(I need to finish off this sequence of blog posts on single-player games soon, to get to more juicy stuff on role-play. But there is at least one more post to go.)

Mass Effect 3 and the Quest for Multiple Endings

(This text contains minor spoilers about Mass Effect 3, and the texts I link to contain major spoilers. If you hate spoilers, come back when you’ve finished the game.) Read more…

Action-related emotions in single-player stories

Action-related emotions in storybased games (primarily singleplayer games)

The difference between games and traditional narrative media is that players act in games. In storybased games, this typically means that  player actions have an impact on the state of a fictional universe. A typical single-player storybased game casts the player as a protagonist: there is a problem that needs to be solved, and the player is cast in the role of the single person who, for some more or less obscure reasons, can solve it. The job of the fiction is to make the player care about the problem and feel responsible for what happens.

These games tend to play on a very specific set of emotions, related to how players feel about their actions. Firstly, players can feel more or less empowered to act. Secondly, when players feel responsible for what happens in the fictional universe, these emotions can range from guilt to pride. (Although this emotional palette occurs in multiplayer games too, the situation tends to be a bit more complex for them.)

I use this two-axis diagram to depict the action-related emotional palette. If the player feels both empowered and proud, we get the purely positive feeling of being a hero – it’s depicted in the upper right corner of the diagram. To the upper left, we find the feeling of playing a villain – the person who has all the power but uses it for personal gain or pure evil. Many RPGs offer players a choice between playing ‘good’ or ‘evil’ (Knights of the old republic is a good example), and this means that they play on emotions in the upper half of the palette. Frustration, on the other hand, is typically connected to the feeling of knowing what you must accomplish but being unable to make it happen. I place it on the positive side on the accomplishment scale (as you would feel proud if you succeeded), but it ends up in the lower righthand corner as you feel powerless. Feelings of powerless guilt (the lower lefthand corner) are more unusual in games, but can be very effective. A good example is the opening scene of Farenheit, where the player character murders a complete stranger. When you gain control over the character, the crime has already been committed and you can’t do anything about it – and the first thing you need to do is to escape the police!

Most games create some kind of trajectory towards a greater sense of empowerment and achievement. For example, horror games tend to stay on the lower half of the graph. The sense of being powerless is a huge factor in fear, and it is not uncommon for horror games to also make players feel guilty (as in Manhunt, that I discussed in a previous post). Action-adventure games on the other hand typically start somewhere close to the middle of the diagram, and move towards the ‘Hero’ corner of the graph with very few detours into any other quadrant.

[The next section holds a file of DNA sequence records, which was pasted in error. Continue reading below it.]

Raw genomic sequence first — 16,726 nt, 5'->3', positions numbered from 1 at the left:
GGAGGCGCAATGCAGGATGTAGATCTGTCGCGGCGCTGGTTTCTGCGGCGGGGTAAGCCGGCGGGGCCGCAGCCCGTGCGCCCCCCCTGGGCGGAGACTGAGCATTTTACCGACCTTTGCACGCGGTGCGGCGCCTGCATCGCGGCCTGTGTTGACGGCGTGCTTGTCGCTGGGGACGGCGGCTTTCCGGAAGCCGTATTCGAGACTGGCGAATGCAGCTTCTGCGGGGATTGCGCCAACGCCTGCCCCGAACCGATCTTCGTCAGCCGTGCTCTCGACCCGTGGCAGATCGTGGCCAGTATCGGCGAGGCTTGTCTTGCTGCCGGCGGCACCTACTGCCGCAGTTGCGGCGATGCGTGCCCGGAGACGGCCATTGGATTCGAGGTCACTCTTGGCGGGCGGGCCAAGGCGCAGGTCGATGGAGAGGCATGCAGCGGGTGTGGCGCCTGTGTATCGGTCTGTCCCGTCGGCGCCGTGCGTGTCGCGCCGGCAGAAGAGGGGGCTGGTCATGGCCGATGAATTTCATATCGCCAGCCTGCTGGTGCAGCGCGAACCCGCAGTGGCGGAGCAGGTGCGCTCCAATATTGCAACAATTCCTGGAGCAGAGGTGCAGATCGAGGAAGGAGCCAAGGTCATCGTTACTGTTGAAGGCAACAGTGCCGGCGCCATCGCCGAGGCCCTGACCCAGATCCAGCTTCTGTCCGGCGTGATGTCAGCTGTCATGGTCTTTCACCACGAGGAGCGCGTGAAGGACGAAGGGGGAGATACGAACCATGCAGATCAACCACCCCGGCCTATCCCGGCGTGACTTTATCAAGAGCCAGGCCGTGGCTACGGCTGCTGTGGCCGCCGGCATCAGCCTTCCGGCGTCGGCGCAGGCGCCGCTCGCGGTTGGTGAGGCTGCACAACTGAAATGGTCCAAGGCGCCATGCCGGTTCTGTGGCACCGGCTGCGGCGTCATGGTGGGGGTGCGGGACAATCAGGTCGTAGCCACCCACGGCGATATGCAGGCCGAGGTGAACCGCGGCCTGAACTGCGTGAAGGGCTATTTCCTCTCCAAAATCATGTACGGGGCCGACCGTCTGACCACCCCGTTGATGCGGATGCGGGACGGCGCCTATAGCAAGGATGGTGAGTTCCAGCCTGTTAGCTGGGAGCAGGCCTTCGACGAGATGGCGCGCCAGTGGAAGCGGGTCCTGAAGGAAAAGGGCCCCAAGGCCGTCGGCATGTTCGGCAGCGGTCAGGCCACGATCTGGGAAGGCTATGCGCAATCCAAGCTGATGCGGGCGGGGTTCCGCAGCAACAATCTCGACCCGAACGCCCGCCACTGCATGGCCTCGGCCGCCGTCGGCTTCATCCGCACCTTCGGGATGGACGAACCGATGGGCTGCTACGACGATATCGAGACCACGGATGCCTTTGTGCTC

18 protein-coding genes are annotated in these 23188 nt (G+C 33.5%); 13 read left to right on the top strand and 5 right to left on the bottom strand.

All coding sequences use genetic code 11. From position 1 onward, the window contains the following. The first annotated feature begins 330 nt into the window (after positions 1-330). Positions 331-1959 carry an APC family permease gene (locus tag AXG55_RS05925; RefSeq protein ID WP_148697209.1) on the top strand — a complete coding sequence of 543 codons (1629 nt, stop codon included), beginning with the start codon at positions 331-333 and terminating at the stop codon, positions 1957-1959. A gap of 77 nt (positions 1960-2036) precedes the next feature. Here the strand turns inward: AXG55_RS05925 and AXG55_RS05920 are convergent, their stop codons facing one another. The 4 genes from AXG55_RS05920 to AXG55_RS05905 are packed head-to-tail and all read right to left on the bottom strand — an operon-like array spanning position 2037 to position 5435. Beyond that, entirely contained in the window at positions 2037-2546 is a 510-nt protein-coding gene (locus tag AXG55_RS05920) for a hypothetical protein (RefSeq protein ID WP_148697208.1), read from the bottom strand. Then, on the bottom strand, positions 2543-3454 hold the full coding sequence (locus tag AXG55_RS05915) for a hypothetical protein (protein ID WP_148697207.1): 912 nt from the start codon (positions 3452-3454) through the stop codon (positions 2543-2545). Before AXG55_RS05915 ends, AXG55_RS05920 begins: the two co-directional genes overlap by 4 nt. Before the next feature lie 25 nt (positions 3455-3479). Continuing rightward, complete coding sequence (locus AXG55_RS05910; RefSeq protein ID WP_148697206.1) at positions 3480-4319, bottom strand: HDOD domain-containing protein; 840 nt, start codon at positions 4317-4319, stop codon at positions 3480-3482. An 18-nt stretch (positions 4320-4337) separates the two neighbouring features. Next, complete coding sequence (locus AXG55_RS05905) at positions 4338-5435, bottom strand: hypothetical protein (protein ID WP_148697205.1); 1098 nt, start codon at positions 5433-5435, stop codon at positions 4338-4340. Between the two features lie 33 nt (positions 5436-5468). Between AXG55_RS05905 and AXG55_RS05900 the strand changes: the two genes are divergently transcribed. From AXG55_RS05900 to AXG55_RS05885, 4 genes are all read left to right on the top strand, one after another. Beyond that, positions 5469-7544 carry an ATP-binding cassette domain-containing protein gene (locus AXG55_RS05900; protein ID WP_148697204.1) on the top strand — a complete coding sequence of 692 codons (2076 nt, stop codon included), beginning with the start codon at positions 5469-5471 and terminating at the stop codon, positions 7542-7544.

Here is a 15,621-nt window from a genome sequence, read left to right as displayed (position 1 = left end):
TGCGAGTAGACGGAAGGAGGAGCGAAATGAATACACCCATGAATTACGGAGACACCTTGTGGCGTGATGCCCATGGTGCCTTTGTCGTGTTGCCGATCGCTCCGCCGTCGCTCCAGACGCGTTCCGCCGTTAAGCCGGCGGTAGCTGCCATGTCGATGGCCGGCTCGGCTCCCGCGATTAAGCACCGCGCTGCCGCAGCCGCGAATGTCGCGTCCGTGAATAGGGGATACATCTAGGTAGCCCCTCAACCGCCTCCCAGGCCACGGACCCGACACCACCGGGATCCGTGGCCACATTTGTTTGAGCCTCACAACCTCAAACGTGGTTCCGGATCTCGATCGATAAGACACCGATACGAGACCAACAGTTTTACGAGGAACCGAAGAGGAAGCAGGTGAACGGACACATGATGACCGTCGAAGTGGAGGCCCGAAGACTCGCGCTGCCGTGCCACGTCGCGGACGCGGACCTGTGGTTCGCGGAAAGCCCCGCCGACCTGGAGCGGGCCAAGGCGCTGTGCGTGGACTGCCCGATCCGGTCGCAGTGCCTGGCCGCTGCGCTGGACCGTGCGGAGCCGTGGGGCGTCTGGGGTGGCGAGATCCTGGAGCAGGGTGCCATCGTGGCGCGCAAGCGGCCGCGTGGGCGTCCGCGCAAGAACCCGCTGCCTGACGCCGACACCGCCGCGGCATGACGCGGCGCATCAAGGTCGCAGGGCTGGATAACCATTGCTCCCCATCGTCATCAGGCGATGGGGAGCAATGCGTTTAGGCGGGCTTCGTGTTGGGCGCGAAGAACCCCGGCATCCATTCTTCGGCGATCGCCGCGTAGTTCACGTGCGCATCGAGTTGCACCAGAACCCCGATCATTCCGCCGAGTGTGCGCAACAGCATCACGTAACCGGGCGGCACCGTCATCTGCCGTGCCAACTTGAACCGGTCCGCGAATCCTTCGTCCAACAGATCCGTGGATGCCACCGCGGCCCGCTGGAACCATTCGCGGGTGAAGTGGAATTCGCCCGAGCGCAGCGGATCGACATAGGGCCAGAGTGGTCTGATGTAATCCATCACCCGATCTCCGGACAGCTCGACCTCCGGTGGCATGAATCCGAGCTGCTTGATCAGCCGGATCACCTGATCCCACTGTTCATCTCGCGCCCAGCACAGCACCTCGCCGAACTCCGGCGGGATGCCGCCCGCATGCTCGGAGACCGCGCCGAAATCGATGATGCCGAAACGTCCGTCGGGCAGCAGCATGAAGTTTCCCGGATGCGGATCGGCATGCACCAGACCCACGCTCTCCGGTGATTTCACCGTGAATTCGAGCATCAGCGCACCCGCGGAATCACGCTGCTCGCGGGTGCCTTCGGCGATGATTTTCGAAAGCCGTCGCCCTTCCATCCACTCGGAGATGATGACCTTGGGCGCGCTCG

The emotional trajectory in "Zelda: Skyward sword"

We can take legend of Zelda – Skyward sword as an archetypical example. When the game starts, the hero-to-be is a nobody and a dreamer, immediately incapacitated by losing his bird (you fly a lot on birds in this game). This opening scene is designed to make the player feel a bit incapacitated and pretty much without any sense of accomplishment (although not much guilt either). But once you get the bird back, the accomplishments start to pour in. And one of the things you get to know is that although you are not the legendary hero yet, you are destined to be. This way, the game pushes you towards the ‘hero’ corner quite quickly and without much variation.

It seems like many players have come to expect this curve – which might be part of the explanation behind such phenomena as the Mass Effect 3 ending controversy. Personally, I prefer games that play in several of the sectors at once – in particular, when a singular act makes you feel at the same time proud and guilty. (Mass effect excels in this – but this is for another post.)

Dys4ia: Computer games as a media for autobiographical storytelling

This blog post is devoted to dys4ia, a gem of a game that I found through Ian Bogost’s blog. It is created by Anna Anthropy and is an autobiographical story of her hormone replacement medication.

Dys4ia is a storytelling game. It presents almost no game challenge at all. The minor game challenge I found was in the form of an interaction puzzle: in each scene you must figure out what to do to progress in the story. But this, you figure out almost instantly, by clicking around a bit and using the arrow keys on the keyboard. Neither is it very strong at interactive fiction in the classical ‘360 illusion’ sense – it does create a ‘story world’. The world created is implicit, through crude sketches representing abstract scenes that depict key events in her life.

So, Dys4ia tells a linear story (no branching, no options) with some opportunity for interaction. But the point is that these interactions  are vital. As player, you are tasked with acting out the  humiliating, scary, and stigmatizing events the game designer went through. There is a wonderful mix of symbolical events (e.g. one representing the feeling of being an awkwardly shaped puzzle piece) and concrete acts such as repeatedly ensuring ‘yes, I am a woman’ and swallowing the pills that may or may not be good for you. The game offers an opportunity for players to get involved and by that — feel responsible for what happens.